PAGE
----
Open for Business: EHS Priorities Following the U.S. Government Shutdown

Oct 27th, 2013 | By | Category: Environmental Management, Health and Safety

EHS Journal - Angeles by Marcelo Gerpe

A lot of attention has been spent explaining the impacts of the 16-day U.S. federal government shutdown, which ended on October 17th.  Although the shutdown did slow rulemaking efforts at the U.S Environmental Protection Agency (EPA) as federal employees were furloughed, the shutdown has now ended and these activities are proceeding as scheduled. This article highlights a few of EPA’s new and changing rules and explains how companies can prepare to ensure compliance with the changes.


Solvent Wipes Exemption

Starting in January 2014, solvent-contaminated industrial wipes will be conditionally excluded from the definition of solid waste under the Resource Conservation Recovery Act (RCRA).  The proposal to adopt this conditional exclusion has been around since 2003.  It took a few years, but the EPA finally adopted the conditional exclusion.

In order to be conditionally excluded, generators will have to comply with accumulation and storage requirements. Under the rule, solvent-contaminated wipes cannot be accumulated for longer than 180 days.  After 180 days, generators have to make sure the wipes are sent for cleaning or disposal.  Generators would also have to store disposable solvent-contaminated industrial wipes on site in non-leaking covered containers.  Generators would also have to maintain documents that show they are managing excluded solvent-contaminated wipes and keep that documentation at their sites.

Because it took a few years for the EPA to adopt this conditional exclusion, many companies may have already started preparing for the exclusion.  However, to ensure compliance, companies should determine if any of its industrial processes generate solvent-contaminated wipes, and if they do generate the wipes, they should ensure that employees are trained appropriately and that they establish clear procedures on the storage and handling of solvent-contaminated wipes.


Toxic Chemical Release Reporting

Since 1986, industrial facilities in the United States have been required to report emissions to the Toxic Release Inventory (TRI) program.  Currently, the EPA accepts paper submissions of TRI reports that contain confidential or non-confidential information.  Starting in January 2014, companies will be required to submit all non-confidential TRI reports using the EPA’s online TRI-ME web application.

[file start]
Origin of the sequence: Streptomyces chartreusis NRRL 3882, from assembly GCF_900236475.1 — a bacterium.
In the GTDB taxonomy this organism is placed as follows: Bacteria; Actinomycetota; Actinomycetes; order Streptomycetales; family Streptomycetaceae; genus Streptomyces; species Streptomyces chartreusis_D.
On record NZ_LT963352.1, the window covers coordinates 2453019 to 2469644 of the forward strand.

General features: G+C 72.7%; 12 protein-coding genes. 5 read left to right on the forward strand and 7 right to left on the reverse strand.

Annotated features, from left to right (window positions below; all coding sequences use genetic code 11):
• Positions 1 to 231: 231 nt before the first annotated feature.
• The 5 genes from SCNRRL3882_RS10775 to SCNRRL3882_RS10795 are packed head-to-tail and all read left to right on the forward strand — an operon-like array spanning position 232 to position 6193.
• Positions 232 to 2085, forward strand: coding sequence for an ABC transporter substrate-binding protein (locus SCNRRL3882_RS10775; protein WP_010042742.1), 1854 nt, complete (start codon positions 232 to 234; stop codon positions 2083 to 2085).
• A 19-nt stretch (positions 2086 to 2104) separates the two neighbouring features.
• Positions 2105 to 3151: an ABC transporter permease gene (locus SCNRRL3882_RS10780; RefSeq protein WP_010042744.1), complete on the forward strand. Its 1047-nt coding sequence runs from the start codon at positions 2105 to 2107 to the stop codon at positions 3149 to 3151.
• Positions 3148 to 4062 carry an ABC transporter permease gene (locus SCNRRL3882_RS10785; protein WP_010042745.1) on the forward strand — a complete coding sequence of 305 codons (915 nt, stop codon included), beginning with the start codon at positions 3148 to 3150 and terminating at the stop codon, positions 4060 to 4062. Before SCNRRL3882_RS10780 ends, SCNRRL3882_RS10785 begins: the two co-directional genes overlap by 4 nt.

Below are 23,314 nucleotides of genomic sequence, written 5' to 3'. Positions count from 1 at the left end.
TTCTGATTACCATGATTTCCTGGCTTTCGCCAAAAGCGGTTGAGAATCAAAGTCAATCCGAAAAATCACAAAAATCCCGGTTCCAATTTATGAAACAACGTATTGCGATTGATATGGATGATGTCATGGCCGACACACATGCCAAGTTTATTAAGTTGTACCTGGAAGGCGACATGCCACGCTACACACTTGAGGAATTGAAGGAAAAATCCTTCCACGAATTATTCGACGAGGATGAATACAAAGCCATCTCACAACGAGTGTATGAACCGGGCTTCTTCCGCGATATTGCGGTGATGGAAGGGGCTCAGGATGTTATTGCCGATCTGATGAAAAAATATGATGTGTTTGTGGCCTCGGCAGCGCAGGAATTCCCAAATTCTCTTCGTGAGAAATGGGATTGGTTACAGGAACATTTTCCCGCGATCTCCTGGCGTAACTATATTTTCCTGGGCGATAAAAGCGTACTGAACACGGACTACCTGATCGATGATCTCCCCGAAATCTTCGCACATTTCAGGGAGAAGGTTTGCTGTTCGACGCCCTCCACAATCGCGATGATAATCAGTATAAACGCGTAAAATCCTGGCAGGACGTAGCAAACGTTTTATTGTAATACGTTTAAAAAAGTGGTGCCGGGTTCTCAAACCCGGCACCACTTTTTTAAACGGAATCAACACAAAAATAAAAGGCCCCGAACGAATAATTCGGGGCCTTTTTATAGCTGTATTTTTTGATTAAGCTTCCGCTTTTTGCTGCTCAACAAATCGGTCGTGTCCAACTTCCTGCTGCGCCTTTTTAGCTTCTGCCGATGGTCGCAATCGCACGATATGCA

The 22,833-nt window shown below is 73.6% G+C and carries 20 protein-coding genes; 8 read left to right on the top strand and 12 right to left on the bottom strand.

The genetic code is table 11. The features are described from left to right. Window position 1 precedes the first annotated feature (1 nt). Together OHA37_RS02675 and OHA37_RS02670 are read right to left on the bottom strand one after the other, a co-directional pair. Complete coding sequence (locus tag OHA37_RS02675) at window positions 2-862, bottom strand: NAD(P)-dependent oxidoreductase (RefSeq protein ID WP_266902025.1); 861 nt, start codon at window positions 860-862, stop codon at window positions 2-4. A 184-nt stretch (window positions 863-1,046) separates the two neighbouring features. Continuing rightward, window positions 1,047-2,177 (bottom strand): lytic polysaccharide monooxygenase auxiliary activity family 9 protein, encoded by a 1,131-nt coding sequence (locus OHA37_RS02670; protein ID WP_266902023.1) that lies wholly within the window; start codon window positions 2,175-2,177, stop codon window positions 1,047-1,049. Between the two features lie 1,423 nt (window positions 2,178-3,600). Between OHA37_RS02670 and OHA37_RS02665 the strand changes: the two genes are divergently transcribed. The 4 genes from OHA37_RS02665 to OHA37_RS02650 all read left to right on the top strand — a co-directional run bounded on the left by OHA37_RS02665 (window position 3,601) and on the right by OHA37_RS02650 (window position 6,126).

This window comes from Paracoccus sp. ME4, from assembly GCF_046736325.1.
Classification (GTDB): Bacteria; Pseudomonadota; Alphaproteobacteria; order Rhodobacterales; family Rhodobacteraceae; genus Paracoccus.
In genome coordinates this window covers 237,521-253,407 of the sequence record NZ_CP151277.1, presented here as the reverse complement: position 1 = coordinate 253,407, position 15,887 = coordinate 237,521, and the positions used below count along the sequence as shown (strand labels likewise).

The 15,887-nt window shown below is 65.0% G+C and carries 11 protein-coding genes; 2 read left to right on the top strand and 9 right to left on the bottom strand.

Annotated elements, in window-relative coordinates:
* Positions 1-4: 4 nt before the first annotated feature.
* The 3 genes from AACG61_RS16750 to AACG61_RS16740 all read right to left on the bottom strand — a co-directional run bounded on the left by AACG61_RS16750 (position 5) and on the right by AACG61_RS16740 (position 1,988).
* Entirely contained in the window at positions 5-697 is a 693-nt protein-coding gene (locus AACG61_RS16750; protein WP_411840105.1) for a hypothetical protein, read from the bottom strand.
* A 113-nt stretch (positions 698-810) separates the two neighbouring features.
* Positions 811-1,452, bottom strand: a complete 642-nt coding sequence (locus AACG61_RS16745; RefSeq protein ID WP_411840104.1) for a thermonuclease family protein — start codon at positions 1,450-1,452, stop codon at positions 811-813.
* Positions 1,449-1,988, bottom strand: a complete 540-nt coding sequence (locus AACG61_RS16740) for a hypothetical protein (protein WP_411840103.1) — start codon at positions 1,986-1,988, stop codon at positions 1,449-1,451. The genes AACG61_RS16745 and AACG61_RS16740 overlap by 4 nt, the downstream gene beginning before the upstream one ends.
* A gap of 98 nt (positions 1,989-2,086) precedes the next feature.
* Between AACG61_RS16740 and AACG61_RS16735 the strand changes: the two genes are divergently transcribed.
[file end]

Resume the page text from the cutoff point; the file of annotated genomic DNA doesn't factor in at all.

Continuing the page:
Companies will still be able to submit paper TRI reports to the EPA if the information is a trade secret.  EPA considers information, which the company can report using paper submissions, a trade secret if:

  • the facility has not disclosed the identity of the substance to anyone other than the local emergency planning committee;
  • the facility is not compelled to disclose the identity of the chemical under another federal or state law;
  • disclosure of the information is likely to cause substantial harm to the facility’s competitive position; and
  • the chemical identity is not readily discoverable through reverse engineering.

While EPA estimates that the majority of companies reporting are using the online electronic reporting tool, a company can best prepare for this change by identifying what information it currently submits to the TRI using paper submissions and online submissions.  The company should then determine what information might be considered a trade secret.  The company will have to submit its TRI reports using EPA’s online tool for any non-trade secret information.


Conflict Minerals

This deadline is one that may not fall in the traditional category of EHS, but it deserves to be mentioned because it is a product related issue impacting a lot of companies.  On 23 July 2013, the U.S. District Court of the District of Columbia updated the legality of the Conflict Mineral Rule.  The Court rejected all of the challenger’s claims against the rule. The Court concluded that no statutory directive obligated the SEC to reevaluate and independently confirm that the adopted rule would actually achieve the humanitarian benefits Congress intended. Rather, the SEC appropriately deferred to Congress’ determination on this point, and its conclusion was not arbitrary, capricious, or contrary to law.